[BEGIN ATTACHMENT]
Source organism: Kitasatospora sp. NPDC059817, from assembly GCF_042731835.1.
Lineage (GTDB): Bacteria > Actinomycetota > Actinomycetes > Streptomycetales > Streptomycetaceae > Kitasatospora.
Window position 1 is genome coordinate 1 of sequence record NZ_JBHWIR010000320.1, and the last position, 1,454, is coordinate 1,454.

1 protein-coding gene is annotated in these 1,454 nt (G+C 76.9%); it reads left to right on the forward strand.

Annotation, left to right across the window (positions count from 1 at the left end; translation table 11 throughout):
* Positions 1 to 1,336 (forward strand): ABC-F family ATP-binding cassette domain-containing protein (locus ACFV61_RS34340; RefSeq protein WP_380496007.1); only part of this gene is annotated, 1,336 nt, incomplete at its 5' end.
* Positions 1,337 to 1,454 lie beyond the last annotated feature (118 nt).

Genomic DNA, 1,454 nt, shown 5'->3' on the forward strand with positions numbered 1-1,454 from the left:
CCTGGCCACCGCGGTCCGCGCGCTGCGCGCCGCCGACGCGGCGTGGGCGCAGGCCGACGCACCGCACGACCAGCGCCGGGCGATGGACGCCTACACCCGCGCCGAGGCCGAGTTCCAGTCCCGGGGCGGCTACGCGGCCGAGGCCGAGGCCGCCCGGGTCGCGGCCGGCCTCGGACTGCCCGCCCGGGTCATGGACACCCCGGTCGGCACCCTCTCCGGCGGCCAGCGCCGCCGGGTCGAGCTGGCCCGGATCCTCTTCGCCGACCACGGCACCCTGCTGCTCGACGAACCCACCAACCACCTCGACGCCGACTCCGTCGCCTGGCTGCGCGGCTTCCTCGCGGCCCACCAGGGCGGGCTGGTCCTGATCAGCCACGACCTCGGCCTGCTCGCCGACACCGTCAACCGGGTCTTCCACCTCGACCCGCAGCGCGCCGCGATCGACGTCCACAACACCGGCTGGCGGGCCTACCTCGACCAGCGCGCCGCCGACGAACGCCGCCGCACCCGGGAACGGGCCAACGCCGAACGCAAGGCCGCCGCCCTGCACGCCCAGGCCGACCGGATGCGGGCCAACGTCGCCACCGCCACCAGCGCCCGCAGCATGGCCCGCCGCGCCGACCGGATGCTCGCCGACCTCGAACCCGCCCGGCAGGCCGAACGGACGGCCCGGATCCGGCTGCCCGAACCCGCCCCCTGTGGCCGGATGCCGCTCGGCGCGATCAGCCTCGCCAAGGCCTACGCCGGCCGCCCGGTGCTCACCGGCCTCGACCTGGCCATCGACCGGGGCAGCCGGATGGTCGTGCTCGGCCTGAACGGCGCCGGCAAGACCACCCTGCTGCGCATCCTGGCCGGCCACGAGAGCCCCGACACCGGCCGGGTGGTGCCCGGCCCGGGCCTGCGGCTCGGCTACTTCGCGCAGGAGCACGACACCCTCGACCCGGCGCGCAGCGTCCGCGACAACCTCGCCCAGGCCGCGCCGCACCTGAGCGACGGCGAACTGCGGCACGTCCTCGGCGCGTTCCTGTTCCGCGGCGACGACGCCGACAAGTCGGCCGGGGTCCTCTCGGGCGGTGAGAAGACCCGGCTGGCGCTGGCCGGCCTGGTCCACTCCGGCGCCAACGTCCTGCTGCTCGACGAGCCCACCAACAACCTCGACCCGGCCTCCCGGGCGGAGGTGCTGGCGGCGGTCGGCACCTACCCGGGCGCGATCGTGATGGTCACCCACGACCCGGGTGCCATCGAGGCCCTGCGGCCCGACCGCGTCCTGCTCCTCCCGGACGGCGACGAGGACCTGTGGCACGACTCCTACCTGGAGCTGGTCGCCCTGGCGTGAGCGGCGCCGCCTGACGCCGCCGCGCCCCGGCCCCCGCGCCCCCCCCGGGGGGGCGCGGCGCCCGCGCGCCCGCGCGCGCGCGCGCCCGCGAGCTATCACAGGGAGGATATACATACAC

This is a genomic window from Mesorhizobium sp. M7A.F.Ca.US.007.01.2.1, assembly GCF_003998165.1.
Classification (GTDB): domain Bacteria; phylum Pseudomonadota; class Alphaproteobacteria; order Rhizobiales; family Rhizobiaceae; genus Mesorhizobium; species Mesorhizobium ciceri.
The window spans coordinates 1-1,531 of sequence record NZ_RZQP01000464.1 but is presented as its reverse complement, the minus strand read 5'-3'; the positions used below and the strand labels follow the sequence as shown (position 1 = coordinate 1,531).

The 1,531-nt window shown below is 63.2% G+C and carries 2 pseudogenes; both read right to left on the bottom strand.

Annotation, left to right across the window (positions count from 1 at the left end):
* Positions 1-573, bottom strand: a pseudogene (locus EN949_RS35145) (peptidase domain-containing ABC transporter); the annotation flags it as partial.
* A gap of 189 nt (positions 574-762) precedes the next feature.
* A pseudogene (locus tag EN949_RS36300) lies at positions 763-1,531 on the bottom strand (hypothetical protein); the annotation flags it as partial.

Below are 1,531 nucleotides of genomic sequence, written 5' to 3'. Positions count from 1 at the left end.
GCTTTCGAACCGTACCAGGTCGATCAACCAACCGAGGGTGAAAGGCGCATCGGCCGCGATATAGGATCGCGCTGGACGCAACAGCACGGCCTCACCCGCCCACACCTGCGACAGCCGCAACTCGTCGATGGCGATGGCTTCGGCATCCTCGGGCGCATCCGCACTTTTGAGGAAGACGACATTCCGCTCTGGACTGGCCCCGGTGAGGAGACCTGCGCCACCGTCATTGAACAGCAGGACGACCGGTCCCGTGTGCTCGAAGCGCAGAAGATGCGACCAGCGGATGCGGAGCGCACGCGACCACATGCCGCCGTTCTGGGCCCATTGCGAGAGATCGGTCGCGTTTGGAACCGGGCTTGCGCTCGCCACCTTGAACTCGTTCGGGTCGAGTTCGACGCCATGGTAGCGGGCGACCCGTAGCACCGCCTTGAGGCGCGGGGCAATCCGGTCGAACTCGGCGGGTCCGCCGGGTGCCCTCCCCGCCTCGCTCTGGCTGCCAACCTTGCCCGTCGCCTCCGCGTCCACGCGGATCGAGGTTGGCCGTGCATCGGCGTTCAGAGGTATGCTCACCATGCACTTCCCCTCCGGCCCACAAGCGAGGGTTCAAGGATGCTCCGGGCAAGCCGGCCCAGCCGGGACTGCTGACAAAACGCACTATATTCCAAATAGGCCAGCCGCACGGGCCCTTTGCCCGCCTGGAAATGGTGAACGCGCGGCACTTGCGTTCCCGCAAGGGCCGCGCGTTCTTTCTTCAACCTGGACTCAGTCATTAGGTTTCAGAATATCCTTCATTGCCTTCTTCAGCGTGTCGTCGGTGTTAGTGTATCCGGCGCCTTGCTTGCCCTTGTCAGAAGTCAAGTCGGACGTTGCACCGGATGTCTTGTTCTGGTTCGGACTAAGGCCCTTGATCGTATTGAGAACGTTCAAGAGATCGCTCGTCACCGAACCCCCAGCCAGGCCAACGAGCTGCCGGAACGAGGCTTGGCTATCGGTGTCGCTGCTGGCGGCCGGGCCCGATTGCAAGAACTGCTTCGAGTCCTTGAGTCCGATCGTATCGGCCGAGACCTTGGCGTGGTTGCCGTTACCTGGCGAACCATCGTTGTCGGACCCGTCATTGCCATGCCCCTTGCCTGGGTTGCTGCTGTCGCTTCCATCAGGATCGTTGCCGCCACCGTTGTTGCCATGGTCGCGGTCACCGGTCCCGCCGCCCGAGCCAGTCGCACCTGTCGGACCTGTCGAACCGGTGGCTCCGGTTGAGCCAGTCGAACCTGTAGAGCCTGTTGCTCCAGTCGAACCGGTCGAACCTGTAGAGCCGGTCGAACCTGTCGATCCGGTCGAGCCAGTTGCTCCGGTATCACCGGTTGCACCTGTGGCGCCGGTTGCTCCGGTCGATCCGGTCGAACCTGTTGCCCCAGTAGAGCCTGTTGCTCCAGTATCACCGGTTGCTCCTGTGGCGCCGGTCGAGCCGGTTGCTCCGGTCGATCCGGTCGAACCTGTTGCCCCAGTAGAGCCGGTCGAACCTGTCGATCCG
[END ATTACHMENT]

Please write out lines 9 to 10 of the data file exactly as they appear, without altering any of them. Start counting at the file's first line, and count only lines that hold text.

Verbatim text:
CCTGGCCACCGCGGTCCGCGCGCTGCGCGCCGCCGACGCGGCGTGGGCGCAGGCCGACGCACCGCACGACCAGCGCCGGGCGATGGACGCCTACACCCGCGCCGAGGCCGAGTTCCAGTCCCGGGGCGGCTACGCGGCCGAGGCCGAGGCCGCCCGGGTCGCGGCCGGCCTCGGACTGCCCGCCCGGGTCATGGACACCCCGGTCGGCACCCTCTCCGGCGGCCAGCGCCGCCGGGTCGAGCTGGCCCGGATCCTCTTCGCCGACCACGGCACCCTGCTGCTCGACGAACCCACCAACCACCTCGACGCCGACTCCGTCGCCTGGCTGCGCGGCTTCCTCGCGGCCCACCAGGGCGGGCTGGTCCTGATCAGCCACGACCTCGGCCTGCTCGCCGACACCGTCAACCGGGTCTTCCACCTCGACCCGCAGCGCGCCGCGATCGACGTCCACAACACCGGCTGGCGGGCCTACCTCGACCAGCGCGCCGCCGACGAACGCCGCCGCACCCGGGAACGGGCCAACGCCGAACGCAAGGCCGCCGCCCTGCACGCCCAGGCCGACCGGATGCGGGCCAACGTCGCCACCGCCACCAGCGCCCGCAGCATGGCCCGCCGCGCCGACCGGATGCTCGCCGACCTCGAACCCGCCCGGCAGGCCGAACGGACGGCCCGGATCCGGCTGCCCGAACCCGCCCCCTGTGGCCGGATGCCGCTCGGCGCGATCAGCCTCGCCAAGGCCTACGCCGGCCGCCCGGTGCTCACCGGCCTCGACCTGGCCATCGACCGGGGCAGCCGGATGGTCGTGCTCGGCCTGAACGGCGCCGGCAAGACCACCCTGCTGCGCATCCTGGCCGGCCACGAGAGCCCCGACACCGGCCGGGTGGTGCCCGGCCCGGGCCTGCGGCTCGGCTACTTCGCGCAGGAGCACGACACCCTCGACCCGGCGCGCAGCGTCCGCGACAACCTCGCCCAGGCCGCGCCGCACCTGAGCGACGGCGAACTGCGGCACGTCCTCGGCGCGTTCCTGTTCCGCGGCGACGACGCCGACAAGTCGGCCGGGGTCCTCTCGGGCGGTGAGAAGACCCGGCTGGCGCTGGCCGGCCTGGTCCACTCCGGCGCCAACGTCCTGCTGCTCGACGAGCCCACCAACAACCTCGACCCGGCCTCCCGGGCGGAGGTGCTGGCGGCGGTCGGCACCTACCCGGGCGCGATCGTGATGGTCACCCACGACCCGGGTGCCATCGAGGCCCTGCGGCCCGACCGCGTCCTGCTCCTCCCGGACGGCGACGAGGACCTGTGGCACGACTCCTACCTGGAGCTGGTCGCCCTGGCGTGAGCGGCGCCGCCTGACGCCGCCGCGCCCCGGCCCCCGCGCCCCCCCCGGGGGGGCGCGGCGCCCGCGCGCCCGCGCGCGCGCGCGCCCGCGAGCTATCACAGGGAGGATATACATACAC

This is a genomic window from Mesorhizobium sp. M7A.F.Ca.US.007.01.2.1, assembly GCF_003998165.1.